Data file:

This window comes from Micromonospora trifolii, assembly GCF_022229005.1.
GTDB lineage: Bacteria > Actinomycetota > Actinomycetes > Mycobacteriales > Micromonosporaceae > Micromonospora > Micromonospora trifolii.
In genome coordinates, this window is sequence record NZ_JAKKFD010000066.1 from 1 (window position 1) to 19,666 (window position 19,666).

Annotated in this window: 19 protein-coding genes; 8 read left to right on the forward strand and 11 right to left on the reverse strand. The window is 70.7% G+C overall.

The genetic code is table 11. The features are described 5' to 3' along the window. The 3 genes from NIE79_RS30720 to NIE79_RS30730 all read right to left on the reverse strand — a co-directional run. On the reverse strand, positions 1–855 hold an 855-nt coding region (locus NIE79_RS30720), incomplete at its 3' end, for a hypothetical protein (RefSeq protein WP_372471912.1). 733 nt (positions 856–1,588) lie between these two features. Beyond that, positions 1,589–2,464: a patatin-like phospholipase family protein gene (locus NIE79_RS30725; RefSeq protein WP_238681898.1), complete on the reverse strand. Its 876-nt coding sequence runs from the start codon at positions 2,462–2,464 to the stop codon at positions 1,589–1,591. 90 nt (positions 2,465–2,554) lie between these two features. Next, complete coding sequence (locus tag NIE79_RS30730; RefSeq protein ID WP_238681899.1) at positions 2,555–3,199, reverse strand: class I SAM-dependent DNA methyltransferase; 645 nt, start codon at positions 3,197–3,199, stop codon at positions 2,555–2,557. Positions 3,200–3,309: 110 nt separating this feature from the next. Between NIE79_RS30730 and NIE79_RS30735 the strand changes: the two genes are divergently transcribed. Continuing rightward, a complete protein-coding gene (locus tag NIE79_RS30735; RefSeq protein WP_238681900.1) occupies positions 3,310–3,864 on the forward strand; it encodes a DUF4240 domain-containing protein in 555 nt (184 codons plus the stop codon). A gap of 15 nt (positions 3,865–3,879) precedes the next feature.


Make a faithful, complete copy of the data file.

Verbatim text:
This window comes from Micromonospora trifolii, assembly GCF_022229005.1.
GTDB lineage: Bacteria > Actinomycetota > Actinomycetes > Mycobacteriales > Micromonosporaceae > Micromonospora > Micromonospora trifolii.
In genome coordinates, this window is sequence record NZ_JAKKFD010000066.1 from 1 (window position 1) to 19,666 (window position 19,666).

Annotated in this window: 19 protein-coding genes; 8 read left to right on the forward strand and 11 right to left on the reverse strand. The window is 70.7% G+C overall.

The genetic code is table 11. The features are described 5' to 3' along the window. The 3 genes from NIE79_RS30720 to NIE79_RS30730 all read right to left on the reverse strand — a co-directional run. On the reverse strand, positions 1–855 hold an 855-nt coding region (locus NIE79_RS30720), incomplete at its 3' end, for a hypothetical protein (RefSeq protein WP_372471912.1). 733 nt (positions 856–1,588) lie between these two features. Beyond that, positions 1,589–2,464: a patatin-like phospholipase family protein gene (locus NIE79_RS30725; RefSeq protein WP_238681898.1), complete on the reverse strand. Its 876-nt coding sequence runs from the start codon at positions 2,462–2,464 to the stop codon at positions 1,589–1,591. 90 nt (positions 2,465–2,554) lie between these two features. Next, complete coding sequence (locus tag NIE79_RS30730; RefSeq protein ID WP_238681899.1) at positions 2,555–3,199, reverse strand: class I SAM-dependent DNA methyltransferase; 645 nt, start codon at positions 3,197–3,199, stop codon at positions 2,555–2,557. Positions 3,200–3,309: 110 nt separating this feature from the next. Between NIE79_RS30730 and NIE79_RS30735 the strand changes: the two genes are divergently transcribed. Continuing rightward, a complete protein-coding gene (locus tag NIE79_RS30735; RefSeq protein WP_238681900.1) occupies positions 3,310–3,864 on the forward strand; it encodes a DUF4240 domain-containing protein in 555 nt (184 codons plus the stop codon). A gap of 15 nt (positions 3,865–3,879) precedes the next feature.